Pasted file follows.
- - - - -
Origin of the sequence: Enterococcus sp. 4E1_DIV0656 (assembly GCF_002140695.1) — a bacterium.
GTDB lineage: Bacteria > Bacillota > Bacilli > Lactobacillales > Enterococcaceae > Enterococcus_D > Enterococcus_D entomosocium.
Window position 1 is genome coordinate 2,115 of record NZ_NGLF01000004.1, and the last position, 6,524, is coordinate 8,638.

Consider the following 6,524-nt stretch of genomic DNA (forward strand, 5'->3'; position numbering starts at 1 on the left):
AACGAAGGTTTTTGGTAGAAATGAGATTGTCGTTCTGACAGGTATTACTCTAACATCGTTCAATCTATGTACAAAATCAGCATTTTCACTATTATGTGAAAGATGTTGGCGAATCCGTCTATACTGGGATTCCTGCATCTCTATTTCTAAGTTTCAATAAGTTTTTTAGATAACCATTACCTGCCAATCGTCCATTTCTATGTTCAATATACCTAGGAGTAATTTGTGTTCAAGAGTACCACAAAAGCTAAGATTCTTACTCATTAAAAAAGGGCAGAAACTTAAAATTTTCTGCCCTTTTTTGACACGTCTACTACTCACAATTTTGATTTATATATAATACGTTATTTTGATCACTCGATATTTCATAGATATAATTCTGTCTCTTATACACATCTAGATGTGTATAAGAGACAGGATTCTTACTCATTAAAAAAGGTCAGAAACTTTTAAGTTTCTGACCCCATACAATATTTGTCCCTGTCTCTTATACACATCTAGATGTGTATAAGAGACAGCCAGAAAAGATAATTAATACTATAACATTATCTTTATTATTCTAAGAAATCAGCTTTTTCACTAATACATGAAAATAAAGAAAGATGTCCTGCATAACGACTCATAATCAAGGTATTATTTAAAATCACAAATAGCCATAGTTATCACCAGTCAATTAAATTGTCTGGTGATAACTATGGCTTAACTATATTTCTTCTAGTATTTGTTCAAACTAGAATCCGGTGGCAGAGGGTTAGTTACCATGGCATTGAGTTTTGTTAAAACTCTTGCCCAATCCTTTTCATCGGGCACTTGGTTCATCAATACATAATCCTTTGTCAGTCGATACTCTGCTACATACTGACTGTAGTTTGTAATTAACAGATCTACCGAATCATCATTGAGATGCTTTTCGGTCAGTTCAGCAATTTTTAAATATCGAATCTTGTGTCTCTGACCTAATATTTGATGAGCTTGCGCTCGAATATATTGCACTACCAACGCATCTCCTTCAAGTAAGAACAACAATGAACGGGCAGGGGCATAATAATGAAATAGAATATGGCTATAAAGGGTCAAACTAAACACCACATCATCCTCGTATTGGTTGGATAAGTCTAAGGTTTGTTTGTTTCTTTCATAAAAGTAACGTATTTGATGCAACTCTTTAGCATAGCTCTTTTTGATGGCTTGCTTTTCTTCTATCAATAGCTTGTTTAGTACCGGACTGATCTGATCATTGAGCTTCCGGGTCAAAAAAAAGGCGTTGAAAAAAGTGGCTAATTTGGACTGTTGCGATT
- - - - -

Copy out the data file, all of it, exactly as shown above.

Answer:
Origin of the sequence: Enterococcus sp. 4E1_DIV0656 (assembly GCF_002140695.1) — a bacterium.
GTDB lineage: Bacteria > Bacillota > Bacilli > Lactobacillales > Enterococcaceae > Enterococcus_D > Enterococcus_D entomosocium.
Window position 1 is genome coordinate 2,115 of record NZ_NGLF01000004.1, and the last position, 6,524, is coordinate 8,638.

Consider the following 6,524-nt stretch of genomic DNA (forward strand, 5'->3'; position numbering starts at 1 on the left):
AACGAAGGTTTTTGGTAGAAATGAGATTGTCGTTCTGACAGGTATTACTCTAACATCGTTCAATCTATGTACAAAATCAGCATTTTCACTATTATGTGAAAGATGTTGGCGAATCCGTCTATACTGGGATTCCTGCATCTCTATTTCTAAGTTTCAATAAGTTTTTTAGATAACCATTACCTGCCAATCGTCCATTTCTATGTTCAATATACCTAGGAGTAATTTGTGTTCAAGAGTACCACAAAAGCTAAGATTCTTACTCATTAAAAAAGGGCAGAAACTTAAAATTTTCTGCCCTTTTTTGACACGTCTACTACTCACAATTTTGATTTATATATAATACGTTATTTTGATCACTCGATATTTCATAGATATAATTCTGTCTCTTATACACATCTAGATGTGTATAAGAGACAGGATTCTTACTCATTAAAAAAGGTCAGAAACTTTTAAGTTTCTGACCCCATACAATATTTGTCCCTGTCTCTTATACACATCTAGATGTGTATAAGAGACAGCCAGAAAAGATAATTAATACTATAACATTATCTTTATTATTCTAAGAAATCAGCTTTTTCACTAATACATGAAAATAAAGAAAGATGTCCTGCATAACGACTCATAATCAAGGTATTATTTAAAATCACAAATAGCCATAGTTATCACCAGTCAATTAAATTGTCTGGTGATAACTATGGCTTAACTATATTTCTTCTAGTATTTGTTCAAACTAGAATCCGGTGGCAGAGGGTTAGTTACCATGGCATTGAGTTTTGTTAAAACTCTTGCCCAATCCTTTTCATCGGGCACTTGGTTCATCAATACATAATCCTTTGTCAGTCGATACTCTGCTACATACTGACTGTAGTTTGTAATTAACAGATCTACCGAATCATCATTGAGATGCTTTTCGGTCAGTTCAGCAATTTTTAAATATCGAATCTTGTGTCTCTGACCTAATATTTGATGAGCTTGCGCTCGAATATATTGCACTACCAACGCATCTCCTTCAAGTAAGAACAACAATGAACGGGCAGGGGCATAATAATGAAATAGAATATGGCTATAAAGGGTCAAACTAAACACCACATCATCCTCGTATTGGTTGGATAAGTCTAAGGTTTGTTTGTTTCTTTCATAAAAGTAACGTATTTGATGCAACTCTTTAGCATAGCTCTTTTTGATGGCTTGCTTTTCTTCTATCAATAGCTTGTTTAGTACCGGACTGATCTGATCATTGAGCTTCCGGGTCAAAAAAAAGGCGTTGAAAAAAGTGGCTAATTTGGACTGTTGCGATT